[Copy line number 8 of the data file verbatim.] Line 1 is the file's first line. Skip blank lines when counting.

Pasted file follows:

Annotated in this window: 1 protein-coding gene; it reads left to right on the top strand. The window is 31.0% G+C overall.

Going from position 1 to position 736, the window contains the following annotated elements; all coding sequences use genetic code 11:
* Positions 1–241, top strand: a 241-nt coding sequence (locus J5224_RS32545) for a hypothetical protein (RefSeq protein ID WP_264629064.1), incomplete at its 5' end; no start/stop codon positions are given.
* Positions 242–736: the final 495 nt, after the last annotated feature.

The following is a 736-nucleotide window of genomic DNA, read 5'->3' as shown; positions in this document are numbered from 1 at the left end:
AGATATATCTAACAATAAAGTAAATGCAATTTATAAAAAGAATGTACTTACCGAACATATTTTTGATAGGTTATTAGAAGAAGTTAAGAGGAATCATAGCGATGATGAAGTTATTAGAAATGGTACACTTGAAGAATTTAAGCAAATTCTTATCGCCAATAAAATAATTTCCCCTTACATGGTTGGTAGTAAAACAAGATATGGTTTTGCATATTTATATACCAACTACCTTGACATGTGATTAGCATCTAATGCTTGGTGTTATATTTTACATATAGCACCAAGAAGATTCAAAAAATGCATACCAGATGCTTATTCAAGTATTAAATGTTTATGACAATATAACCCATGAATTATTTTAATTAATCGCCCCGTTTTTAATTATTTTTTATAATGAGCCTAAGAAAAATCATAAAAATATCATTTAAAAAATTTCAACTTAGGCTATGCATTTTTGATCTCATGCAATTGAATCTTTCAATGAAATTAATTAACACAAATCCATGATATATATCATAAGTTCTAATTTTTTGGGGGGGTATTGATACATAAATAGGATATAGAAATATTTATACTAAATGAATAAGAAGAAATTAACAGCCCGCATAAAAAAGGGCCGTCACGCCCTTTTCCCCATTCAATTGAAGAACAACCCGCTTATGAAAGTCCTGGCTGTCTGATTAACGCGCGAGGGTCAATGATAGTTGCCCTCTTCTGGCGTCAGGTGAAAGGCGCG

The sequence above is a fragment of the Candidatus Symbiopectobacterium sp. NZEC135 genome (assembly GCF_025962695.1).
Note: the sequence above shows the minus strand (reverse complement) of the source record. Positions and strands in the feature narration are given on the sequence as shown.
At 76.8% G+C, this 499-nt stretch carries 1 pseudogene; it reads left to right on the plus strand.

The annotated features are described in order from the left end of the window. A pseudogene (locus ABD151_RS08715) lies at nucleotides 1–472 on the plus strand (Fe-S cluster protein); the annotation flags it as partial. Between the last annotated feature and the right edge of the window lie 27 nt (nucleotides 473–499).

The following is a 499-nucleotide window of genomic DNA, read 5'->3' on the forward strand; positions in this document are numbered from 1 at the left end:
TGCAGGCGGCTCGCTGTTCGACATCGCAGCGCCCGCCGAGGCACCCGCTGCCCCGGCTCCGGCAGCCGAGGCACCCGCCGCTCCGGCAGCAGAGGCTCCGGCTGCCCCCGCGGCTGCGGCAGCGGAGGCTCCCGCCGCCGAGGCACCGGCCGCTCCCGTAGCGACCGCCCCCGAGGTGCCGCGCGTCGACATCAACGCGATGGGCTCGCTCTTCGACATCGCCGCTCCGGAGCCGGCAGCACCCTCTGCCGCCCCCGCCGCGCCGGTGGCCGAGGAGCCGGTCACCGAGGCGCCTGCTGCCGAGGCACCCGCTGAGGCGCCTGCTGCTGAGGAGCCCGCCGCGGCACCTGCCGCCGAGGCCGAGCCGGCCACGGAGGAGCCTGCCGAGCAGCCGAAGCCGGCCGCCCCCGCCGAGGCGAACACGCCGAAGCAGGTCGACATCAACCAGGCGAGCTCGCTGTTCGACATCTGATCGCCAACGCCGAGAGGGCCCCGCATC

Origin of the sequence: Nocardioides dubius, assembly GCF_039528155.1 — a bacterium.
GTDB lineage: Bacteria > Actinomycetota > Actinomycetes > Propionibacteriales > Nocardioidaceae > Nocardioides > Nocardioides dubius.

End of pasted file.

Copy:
Note: the sequence above shows the minus strand (reverse complement) of the source record. Positions and strands in the feature narration are given on the sequence as shown.